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MONSTERZERO NJ’S 12 FAVORITE CLASSICS AND CULT CLASSICS I SAW AT THE LEGENDARY ORITANI THEATER!

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The Oritani Theater

Photo from the Mitchell Dvoskin collection

If you’ve been visiting this site for a while you’ve probably heard me mention more than once, The Oritani Theater in Hackensack, N.J. The Oritani was a grind house, that presented badly dubbed martial arts movies, horror flicks, and raunchy low budget comedies during the late seventies and early 80s. I lived only a town away, so this was a go-to theater on a Friday and Saturday night for my friends and I, who shared a love of B-Movie horror and sci-fi. I decided to compose a list of 12 favorite flicks that I saw there, which are now regarded as classics, cult classics, or fan favorites. Some of these were seen when first released and a few of the older titles were at revivals or midnight shows there!

Click on the titles here to go to the review page for the corresponding movie!

  1. Escape From New York
  2. Galaxy of Terror
  3. Humanoids from the Deep
  4. The Texas Chainsaw Massacre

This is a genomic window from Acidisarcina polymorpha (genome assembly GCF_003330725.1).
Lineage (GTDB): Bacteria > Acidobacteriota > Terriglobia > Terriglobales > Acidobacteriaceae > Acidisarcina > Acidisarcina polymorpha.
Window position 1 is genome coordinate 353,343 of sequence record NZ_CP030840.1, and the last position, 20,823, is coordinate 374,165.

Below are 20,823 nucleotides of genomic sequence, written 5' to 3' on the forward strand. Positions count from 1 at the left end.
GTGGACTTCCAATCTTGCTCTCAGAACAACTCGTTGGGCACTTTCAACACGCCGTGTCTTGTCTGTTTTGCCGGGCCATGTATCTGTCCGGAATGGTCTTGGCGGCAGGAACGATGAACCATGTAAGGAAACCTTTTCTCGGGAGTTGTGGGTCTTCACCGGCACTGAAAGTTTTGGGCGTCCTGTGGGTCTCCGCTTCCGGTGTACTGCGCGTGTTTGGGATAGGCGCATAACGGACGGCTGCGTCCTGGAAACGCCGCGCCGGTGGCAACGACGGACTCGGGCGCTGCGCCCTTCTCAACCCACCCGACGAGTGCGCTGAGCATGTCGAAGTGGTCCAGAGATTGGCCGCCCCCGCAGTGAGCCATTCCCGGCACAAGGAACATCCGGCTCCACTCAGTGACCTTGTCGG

5. Night of the Living Dead
  6. Scanners
  7. Mad Max
  8. The Boogens
  9. Shogun Assassin
  10. The Incredible Melting Man
  11. Laserblast
  12. Without Warning

 

-MonsterZero NJbars

MONSTERZERO NJ’S 10 HORRORS/THRILLERS THAT’LL GET YOUR BIKINI BLOODY!

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Bathing beauties Katherine McPhee and Sara Paxton (The Innkeepers) stranded on an island in a shark infested lake in Shark Night!

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The Fourth of July has arrived filled with beaches, BBQs and babes in bikinis! And as summer is bikini season…and horror’s second favorite time of year…MonsterZero NJ has made a list of ten fright/suspense flicks with lasses in less getting tanned and terrorized!…and because I know you’re going to ask, Jaws 2 was chosen over the original because it has more bikinis for the buck and is structured more like a slasher flick than it’s classic predecessor!

TURISTAS

Armed with a machete and a bikini, Melissa George plans to keep her organs in Turistas!

-MonsterZero NJbars

FROM FINAL GIRLS TO FILMMAKERS: HOW ROGER CORMAN HELPED GIVE WOMEN A VOICE IN HORROR!

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FROM FINAL GIRLS TO FILMMAKERS: HOW ROGER CORMAN HELPED GIVE WOMEN A VOICE IN HORROR!

(Just click on the movie titles to go to our full length reviews!)

Catching up with some Corman produced 80s horror, I came to realize just how ahead of his time legendary producer Roger Corman was in giving women a voice in horror as filmmakers and not just final girls!…

Roger Corman is legendary for his exploitation flicks and while some may debate the involvement of women in those films as objects of T&A elements and/or final girls in his horror flicks, they may not be aware that Corman was also boundary breaking in giving women opportunities as filmmakers behind the camera, which, especially in the horror genre and at the time…the 80s…was practically unheard of.